Chadron State College
Chadron State College

Typical Interviewing Techniques and Tips

There are four phases to a typical interview:
  1. Introduction.  During this first phase of the interview, both the candidate and employer are establishing first impressions, making personal introductions, and establishing rapport.
  2. Background and Probe Stage. The prospective employer will ask the candidate about educational background and work experience. The employer will discuss skills and abilities in more detail, relative to the employer's needs. This is the questioning period.
  3. Matching Stage / Turn the Tables.  This is the candidate's chance to highlight personal qualifications and strengths to show a good match between position and candidate. Be prepared to ask questions.
  4. Final Questions and Close. The end of the interview is usually accentuated with philosophical or long range questions. Then the interviewer begins the standard 'close' that brings the whole process to an end.

Types of Interviews

Job interviews generally last from one half hour to all day with any number of interviewers.

Be prepared. It will help you manage and control the interview.

There are two types of interviews:
  1. Screening -- This interview (typically 30 minutes or less) decides whether the applicant should receive further consideration. Either you're "in or out."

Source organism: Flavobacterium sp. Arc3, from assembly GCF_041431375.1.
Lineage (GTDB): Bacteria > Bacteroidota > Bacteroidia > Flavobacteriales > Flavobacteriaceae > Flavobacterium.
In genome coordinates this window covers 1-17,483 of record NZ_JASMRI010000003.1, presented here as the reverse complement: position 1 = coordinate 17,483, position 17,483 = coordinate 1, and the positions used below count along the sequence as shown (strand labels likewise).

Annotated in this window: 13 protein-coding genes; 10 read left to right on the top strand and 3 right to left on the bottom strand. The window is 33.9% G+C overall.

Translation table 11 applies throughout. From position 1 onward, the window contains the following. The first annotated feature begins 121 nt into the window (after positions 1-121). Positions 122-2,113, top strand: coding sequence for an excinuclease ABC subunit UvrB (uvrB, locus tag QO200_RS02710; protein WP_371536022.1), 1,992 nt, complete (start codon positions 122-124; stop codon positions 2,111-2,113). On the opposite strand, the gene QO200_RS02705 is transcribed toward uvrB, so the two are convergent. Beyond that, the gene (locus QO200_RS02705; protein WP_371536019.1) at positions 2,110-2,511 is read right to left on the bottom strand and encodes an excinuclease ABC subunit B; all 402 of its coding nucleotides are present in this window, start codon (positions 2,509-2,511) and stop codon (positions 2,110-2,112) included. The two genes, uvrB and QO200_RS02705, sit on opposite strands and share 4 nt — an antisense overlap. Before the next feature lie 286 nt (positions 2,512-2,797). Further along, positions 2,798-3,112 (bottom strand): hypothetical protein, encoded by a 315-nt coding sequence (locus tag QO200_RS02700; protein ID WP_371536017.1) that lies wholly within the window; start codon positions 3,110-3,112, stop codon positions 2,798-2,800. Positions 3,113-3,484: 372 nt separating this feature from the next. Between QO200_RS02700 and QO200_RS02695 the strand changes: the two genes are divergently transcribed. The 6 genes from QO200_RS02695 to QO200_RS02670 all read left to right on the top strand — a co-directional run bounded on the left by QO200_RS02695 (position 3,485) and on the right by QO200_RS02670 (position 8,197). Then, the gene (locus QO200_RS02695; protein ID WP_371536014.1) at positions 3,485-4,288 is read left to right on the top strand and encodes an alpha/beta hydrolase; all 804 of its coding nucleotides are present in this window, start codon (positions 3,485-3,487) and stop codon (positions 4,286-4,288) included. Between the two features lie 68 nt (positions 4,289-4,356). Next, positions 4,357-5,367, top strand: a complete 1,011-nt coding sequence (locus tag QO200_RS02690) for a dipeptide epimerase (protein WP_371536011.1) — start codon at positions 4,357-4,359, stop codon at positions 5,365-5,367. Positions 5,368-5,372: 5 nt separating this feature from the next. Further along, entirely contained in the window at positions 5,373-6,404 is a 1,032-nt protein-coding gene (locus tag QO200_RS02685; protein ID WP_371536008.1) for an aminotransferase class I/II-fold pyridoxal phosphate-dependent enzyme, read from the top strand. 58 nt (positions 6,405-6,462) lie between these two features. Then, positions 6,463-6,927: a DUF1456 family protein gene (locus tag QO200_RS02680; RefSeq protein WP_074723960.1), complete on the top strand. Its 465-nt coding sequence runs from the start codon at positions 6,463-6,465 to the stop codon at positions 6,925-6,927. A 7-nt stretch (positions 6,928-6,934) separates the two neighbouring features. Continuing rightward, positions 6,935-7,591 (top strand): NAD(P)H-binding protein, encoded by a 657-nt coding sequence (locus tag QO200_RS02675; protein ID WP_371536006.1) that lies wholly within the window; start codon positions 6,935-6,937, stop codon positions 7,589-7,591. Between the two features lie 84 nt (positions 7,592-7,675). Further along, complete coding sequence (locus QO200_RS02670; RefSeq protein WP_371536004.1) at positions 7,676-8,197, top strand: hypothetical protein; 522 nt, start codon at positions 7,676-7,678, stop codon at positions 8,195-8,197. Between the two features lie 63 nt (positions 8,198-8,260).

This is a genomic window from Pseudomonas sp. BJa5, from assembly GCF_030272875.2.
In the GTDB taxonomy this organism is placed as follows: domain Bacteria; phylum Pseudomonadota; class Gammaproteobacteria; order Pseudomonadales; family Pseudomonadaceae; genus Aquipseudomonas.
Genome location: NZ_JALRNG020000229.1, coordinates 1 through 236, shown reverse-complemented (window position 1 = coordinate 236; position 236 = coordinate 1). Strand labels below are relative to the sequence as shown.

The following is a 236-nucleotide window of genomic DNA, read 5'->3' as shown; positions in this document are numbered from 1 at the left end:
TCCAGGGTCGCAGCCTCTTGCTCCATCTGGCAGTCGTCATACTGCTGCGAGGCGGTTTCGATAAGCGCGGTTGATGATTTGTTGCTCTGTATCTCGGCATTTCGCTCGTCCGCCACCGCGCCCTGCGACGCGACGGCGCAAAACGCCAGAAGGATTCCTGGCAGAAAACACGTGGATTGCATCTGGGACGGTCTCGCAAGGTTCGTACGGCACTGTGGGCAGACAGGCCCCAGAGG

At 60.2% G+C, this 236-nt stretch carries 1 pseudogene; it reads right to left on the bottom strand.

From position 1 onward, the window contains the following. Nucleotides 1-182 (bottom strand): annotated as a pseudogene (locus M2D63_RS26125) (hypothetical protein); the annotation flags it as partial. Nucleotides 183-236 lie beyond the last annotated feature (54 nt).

2. Selection -- This interview is used to decide which of several candidates should be hired.

The Screening Interview

A search firm representative or a Human Resources person usually conducts this type of interview. Screening interviews may be conducted over the telephone or in perswon. The purpose of this interview is to decide whether or not the candidate has the skills necessary to perform the open position -- it is not used to determine who is the best candidate.

The interviewer has specific questions to ask. These questions are designed to collect facts to report back to the hiring manager. Attempt to identify what information the interviewer is looking for. Candidates must provide clear and concise answers. Always try to be positive -- negative answers tend to produce greater probing and doubts in the mind of the interviewer. Don't offer additional information unless you are sure it will help.

The Selection Interview

This interview is usually conducted by the hiring manager or someone with the authority to hire. Since the person is often not a trained interviewer, unexpected questions may be asked in any sequence.

Most bosses are interested in:

  • Are you able to do the tasks required for this position?
  • Are you willing and motivated to solve the employer's problems?
  • Are you going to fit in? Are they comfortable in seeing you every day?

While this is an interview, it is also a selling situation. Be attentive and observe. Choose words/phrases the interviewer will respond to positively. Don't overwhelm the recruiter by reciting your skills and accomplishments. Find out exactly what needs to be done or what problems need to be solved, and choose accomplishments that fit the situation.

Information used by permission from Indiana University-Southeast.